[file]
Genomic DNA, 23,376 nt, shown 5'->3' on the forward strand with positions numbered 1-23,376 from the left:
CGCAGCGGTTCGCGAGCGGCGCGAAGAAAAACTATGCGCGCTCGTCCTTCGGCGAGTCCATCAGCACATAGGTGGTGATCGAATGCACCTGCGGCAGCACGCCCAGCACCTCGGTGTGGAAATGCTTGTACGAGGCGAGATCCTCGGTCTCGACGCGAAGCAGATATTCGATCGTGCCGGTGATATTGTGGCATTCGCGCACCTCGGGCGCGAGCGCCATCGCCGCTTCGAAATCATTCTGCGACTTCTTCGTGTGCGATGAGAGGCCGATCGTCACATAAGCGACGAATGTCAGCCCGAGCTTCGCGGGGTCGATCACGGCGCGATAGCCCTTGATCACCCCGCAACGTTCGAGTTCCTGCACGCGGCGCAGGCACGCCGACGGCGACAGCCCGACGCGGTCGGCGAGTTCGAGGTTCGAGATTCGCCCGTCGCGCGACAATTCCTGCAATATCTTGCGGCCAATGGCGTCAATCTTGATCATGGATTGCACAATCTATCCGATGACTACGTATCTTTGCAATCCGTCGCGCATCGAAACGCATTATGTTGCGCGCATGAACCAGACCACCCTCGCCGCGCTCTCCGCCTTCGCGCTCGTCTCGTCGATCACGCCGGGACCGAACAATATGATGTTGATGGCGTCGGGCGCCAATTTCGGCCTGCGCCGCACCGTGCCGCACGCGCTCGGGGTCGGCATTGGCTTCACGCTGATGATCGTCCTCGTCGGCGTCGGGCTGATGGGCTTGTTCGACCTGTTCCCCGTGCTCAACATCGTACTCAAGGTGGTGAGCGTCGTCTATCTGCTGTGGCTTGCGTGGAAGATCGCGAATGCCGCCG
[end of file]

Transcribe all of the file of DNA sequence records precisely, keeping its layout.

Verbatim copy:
Genomic DNA, 23,376 nt, shown 5'->3' on the forward strand with positions numbered 1-23,376 from the left:
CGCAGCGGTTCGCGAGCGGCGCGAAGAAAAACTATGCGCGCTCGTCCTTCGGCGAGTCCATCAGCACATAGGTGGTGATCGAATGCACCTGCGGCAGCACGCCCAGCACCTCGGTGTGGAAATGCTTGTACGAGGCGAGATCCTCGGTCTCGACGCGAAGCAGATATTCGATCGTGCCGGTGATATTGTGGCATTCGCGCACCTCGGGCGCGAGCGCCATCGCCGCTTCGAAATCATTCTGCGACTTCTTCGTGTGCGATGAGAGGCCGATCGTCACATAAGCGACGAATGTCAGCCCGAGCTTCGCGGGGTCGATCACGGCGCGATAGCCCTTGATCACCCCGCAACGTTCGAGTTCCTGCACGCGGCGCAGGCACGCCGACGGCGACAGCCCGACGCGGTCGGCGAGTTCGAGGTTCGAGATTCGCCCGTCGCGCGACAATTCCTGCAATATCTTGCGGCCAATGGCGTCAATCTTGATCATGGATTGCACAATCTATCCGATGACTACGTATCTTTGCAATCCGTCGCGCATCGAAACGCATTATGTTGCGCGCATGAACCAGACCACCCTCGCCGCGCTCTCCGCCTTCGCGCTCGTCTCGTCGATCACGCCGGGACCGAACAATATGATGTTGATGGCGTCGGGCGCCAATTTCGGCCTGCGCCGCACCGTGCCGCACGCGCTCGGGGTCGGCATTGGCTTCACGCTGATGATCGTCCTCGTCGGCGTCGGGCTGATGGGCTTGTTCGACCTGTTCCCCGTGCTCAACATCGTACTCAAGGTGGTGAGCGTCGTCTATCTGCTGTGGCTTGCGTGGAAGATCGCGAATGCCGCCG